Yes, your beat up hands make you FEEL like a badass, but does busting up your skin really MAKE you a badass? Believe it or not, there is an ideal handle smoothness for kettlebells based on your workout objectives. While you can use any kettlebell to get a great workout, comfort level and avoiding injury are vital to your overall success. Use these tips to ensure that you select the right kettlebell handle smoothness for you.
Why is Kettlebell Handle Smoothness Important?
Unlike conventional implements like the barbell or dumbbell, the kettlebell is intended to be used for ballistic type movements like the Clean, Swing, and Snatch. During these movements, the handle of the kettlebell will rotate within your grip, creating friction. During standard sets of 10 to 20 reps, there should be no discomfort from this friction if you’re using proper form. Even so, if you’re doing high repetition sets, challenges, or kettlebell competitions, you’ll be required to perform time-restricted, high-repetition sets. During any of these activities, it is important to consider handle smoothness.
While ignoring the issue and “working through the pain” may earn you some bro-cred, injuring your hands is an excellent way to derail your training. No amount of bro-cred will be worth sacrificing your fitness goals because you had to take time off your training to .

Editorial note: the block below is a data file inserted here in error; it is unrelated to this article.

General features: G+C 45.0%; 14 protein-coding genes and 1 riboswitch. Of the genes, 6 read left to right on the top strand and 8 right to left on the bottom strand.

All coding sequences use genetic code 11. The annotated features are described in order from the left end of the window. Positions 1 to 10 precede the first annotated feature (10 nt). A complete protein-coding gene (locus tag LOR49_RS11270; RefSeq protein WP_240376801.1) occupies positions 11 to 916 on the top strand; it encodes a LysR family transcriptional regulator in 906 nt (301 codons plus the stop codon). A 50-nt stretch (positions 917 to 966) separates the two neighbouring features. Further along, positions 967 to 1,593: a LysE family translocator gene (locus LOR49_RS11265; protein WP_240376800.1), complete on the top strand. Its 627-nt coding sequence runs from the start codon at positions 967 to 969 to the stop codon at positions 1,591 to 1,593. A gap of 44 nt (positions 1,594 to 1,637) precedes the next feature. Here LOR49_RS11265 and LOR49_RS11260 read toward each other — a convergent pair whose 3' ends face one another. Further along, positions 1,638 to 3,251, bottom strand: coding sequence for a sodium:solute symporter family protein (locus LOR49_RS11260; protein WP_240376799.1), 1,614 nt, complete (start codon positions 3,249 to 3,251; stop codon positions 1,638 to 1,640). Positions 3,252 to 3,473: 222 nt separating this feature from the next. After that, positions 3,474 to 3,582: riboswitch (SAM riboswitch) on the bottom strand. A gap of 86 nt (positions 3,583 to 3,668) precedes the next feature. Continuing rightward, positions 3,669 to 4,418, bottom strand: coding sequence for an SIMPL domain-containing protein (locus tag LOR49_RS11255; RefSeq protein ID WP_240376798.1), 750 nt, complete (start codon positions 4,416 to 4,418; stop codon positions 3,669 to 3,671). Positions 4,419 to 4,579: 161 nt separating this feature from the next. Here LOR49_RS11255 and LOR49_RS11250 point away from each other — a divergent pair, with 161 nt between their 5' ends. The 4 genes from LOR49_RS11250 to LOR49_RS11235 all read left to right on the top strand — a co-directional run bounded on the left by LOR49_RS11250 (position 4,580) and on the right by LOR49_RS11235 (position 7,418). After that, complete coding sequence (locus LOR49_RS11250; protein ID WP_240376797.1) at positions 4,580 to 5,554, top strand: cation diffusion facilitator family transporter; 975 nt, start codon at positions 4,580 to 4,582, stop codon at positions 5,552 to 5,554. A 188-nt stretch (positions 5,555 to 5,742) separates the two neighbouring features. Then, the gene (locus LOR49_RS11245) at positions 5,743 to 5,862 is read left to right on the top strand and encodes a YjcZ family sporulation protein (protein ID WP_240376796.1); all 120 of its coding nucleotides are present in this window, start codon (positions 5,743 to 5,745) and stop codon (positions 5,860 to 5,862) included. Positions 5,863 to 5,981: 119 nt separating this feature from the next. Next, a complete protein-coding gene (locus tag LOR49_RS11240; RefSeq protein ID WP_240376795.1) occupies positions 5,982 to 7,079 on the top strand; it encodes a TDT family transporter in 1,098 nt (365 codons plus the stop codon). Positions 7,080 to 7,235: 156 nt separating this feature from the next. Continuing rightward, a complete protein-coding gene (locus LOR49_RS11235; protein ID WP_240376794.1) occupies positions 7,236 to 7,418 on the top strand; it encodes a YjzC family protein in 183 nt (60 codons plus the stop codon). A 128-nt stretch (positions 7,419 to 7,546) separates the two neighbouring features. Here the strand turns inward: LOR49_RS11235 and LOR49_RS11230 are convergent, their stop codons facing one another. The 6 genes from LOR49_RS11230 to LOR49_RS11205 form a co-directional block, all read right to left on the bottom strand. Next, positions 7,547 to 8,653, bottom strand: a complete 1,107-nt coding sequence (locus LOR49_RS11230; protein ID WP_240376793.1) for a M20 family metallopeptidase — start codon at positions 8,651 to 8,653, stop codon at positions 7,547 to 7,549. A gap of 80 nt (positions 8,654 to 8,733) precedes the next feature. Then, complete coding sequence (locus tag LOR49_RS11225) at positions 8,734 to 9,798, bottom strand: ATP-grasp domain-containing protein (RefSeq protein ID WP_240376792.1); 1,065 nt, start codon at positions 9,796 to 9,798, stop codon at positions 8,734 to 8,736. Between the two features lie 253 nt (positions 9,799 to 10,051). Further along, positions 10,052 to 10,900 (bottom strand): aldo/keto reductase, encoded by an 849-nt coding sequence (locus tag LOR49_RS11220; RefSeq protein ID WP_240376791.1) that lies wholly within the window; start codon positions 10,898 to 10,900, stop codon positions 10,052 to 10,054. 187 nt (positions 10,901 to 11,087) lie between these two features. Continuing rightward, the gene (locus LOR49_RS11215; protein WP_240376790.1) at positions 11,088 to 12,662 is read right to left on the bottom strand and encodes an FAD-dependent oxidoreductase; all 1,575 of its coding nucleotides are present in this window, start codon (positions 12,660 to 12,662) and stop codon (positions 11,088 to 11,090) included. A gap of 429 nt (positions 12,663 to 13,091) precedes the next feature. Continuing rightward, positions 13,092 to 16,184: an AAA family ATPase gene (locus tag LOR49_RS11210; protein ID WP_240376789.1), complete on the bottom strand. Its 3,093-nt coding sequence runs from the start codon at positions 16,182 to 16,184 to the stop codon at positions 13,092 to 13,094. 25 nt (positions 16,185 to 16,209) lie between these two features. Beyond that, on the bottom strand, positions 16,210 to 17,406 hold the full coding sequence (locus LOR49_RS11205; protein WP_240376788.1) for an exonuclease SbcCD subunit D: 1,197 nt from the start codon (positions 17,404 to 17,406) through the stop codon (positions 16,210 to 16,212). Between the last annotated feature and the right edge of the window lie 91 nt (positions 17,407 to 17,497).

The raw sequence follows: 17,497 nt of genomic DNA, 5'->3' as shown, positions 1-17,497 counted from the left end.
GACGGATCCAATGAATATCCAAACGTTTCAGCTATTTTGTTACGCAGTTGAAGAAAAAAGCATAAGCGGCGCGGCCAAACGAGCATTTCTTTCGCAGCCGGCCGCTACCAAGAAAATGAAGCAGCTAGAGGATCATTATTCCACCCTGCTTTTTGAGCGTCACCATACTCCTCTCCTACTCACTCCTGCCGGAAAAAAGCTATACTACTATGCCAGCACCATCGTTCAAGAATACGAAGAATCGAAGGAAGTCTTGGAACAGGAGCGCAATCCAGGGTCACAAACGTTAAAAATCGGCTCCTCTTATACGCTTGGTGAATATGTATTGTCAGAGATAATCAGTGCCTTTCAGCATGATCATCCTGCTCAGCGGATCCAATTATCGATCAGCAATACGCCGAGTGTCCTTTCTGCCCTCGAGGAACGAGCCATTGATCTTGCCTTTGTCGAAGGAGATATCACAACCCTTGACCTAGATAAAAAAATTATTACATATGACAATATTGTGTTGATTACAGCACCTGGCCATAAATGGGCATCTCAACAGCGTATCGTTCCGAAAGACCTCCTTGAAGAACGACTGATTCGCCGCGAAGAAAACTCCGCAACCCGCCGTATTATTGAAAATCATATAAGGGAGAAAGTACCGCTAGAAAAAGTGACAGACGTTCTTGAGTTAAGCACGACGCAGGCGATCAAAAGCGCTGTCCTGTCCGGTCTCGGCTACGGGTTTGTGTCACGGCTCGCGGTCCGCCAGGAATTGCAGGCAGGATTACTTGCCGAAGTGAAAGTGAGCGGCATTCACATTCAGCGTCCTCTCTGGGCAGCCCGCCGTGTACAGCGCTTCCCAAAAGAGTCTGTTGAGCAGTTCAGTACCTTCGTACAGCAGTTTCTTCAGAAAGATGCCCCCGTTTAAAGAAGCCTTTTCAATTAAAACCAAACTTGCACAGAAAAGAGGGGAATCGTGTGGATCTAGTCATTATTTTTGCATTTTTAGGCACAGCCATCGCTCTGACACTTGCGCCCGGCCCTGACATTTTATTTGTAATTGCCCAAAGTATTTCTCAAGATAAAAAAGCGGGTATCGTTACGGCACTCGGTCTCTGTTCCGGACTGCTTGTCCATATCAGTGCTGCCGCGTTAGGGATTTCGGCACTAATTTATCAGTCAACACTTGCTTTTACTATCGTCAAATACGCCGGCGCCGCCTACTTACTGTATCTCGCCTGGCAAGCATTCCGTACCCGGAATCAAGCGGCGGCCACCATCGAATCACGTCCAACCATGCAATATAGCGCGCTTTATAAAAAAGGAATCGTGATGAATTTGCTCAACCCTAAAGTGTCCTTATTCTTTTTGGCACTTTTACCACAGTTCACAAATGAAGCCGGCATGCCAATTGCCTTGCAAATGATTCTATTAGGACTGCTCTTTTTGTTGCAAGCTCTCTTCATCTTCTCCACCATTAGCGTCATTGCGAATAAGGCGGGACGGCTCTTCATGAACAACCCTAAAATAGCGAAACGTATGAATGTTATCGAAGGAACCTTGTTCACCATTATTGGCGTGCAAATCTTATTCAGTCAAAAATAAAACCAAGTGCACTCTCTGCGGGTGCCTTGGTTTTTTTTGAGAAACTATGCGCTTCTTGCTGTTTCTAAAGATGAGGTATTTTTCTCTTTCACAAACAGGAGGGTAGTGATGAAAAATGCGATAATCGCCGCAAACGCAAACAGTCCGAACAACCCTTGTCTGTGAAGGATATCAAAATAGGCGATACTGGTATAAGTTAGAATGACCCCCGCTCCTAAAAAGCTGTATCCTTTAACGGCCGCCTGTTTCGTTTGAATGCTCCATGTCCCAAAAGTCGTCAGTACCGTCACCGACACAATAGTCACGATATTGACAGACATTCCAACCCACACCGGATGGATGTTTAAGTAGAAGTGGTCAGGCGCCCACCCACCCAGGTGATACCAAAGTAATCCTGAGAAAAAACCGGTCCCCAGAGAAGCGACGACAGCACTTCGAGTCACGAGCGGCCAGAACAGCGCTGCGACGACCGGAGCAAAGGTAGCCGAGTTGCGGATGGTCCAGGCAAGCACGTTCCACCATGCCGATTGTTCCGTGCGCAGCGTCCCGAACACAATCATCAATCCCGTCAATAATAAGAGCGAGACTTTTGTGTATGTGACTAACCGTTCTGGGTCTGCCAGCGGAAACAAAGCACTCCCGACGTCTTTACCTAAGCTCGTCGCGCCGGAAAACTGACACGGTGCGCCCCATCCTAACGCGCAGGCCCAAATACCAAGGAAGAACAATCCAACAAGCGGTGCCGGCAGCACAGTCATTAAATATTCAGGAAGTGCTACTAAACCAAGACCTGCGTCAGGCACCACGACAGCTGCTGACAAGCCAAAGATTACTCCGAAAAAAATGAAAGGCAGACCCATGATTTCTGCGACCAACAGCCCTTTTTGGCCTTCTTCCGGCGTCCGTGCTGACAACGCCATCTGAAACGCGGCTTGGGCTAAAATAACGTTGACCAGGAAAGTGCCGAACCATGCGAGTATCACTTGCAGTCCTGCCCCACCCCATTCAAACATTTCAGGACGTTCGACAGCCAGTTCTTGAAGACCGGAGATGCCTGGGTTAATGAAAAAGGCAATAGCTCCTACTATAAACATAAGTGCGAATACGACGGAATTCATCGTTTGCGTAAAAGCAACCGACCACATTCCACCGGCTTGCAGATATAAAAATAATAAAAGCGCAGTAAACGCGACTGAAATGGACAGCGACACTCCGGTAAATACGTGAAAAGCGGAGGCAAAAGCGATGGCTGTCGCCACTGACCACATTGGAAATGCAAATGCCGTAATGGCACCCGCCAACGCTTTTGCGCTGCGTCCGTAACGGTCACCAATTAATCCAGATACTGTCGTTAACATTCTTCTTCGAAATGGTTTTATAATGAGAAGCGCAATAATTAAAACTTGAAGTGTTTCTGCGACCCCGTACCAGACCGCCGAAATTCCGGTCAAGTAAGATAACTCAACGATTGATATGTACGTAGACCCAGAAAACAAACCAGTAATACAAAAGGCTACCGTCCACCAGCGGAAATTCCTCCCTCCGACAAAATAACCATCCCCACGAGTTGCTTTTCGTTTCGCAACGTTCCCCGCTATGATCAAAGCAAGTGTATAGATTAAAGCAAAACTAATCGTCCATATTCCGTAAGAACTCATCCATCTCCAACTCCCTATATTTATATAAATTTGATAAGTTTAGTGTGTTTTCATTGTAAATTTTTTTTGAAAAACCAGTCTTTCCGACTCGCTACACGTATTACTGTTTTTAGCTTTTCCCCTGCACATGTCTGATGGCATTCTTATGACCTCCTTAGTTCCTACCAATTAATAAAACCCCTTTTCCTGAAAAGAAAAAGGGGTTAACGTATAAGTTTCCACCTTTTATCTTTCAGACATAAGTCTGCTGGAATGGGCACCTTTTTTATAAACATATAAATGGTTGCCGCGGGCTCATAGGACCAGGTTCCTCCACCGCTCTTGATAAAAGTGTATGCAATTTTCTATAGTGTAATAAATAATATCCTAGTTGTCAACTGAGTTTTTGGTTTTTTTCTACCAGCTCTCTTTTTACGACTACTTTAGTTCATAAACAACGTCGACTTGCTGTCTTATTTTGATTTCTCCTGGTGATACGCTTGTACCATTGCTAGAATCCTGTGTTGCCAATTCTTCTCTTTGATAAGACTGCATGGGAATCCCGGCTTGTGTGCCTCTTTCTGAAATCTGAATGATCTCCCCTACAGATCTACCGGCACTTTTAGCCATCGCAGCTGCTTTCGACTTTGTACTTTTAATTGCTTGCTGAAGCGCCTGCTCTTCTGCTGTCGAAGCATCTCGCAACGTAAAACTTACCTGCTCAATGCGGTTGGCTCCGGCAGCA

Is Your Kettlebell Handle Too Smooth?
Some kettlebells featuring an extremely slick surface due to paint, e-coating, or a urethane covering (the handle pictured is of a steel competition kettlebell handle with no coating). While durability is definitely a concern because of the potential for some of these coating to chip, the real concern is the effect it will have on your workout. Unless you are trying to enhance the muscular endurance of your grip, or you really love having chalk floating around everywhere, a kettlebell grip that is too slick will be a pain in the butt and distract from your workout.
If you find that you are concentrating on holding onto the handle hard enough to keep it from flying out of your hand during the 2-Hand Kettlebell Swing (with a modest weight), the handle may be too slick for you. If your objective is overall strength and conditioning, you should be concentrating on intensity and form, not worrying about killing the person in front of you during your kettlebell class.
Conversely, you may want a slick handle if you’re trying to enhance your grip strength. One challenging workout to enhance grip strength using this concept is to put soap on your hands and perform 100 reps of the 2-Hand Kettlebell Swing. Similar to having extremely sweaty hands, soap on a slick kettlebell handle will force you to squeeze the handle much more than the loose hook grip you would use during a proper kettlebell swing.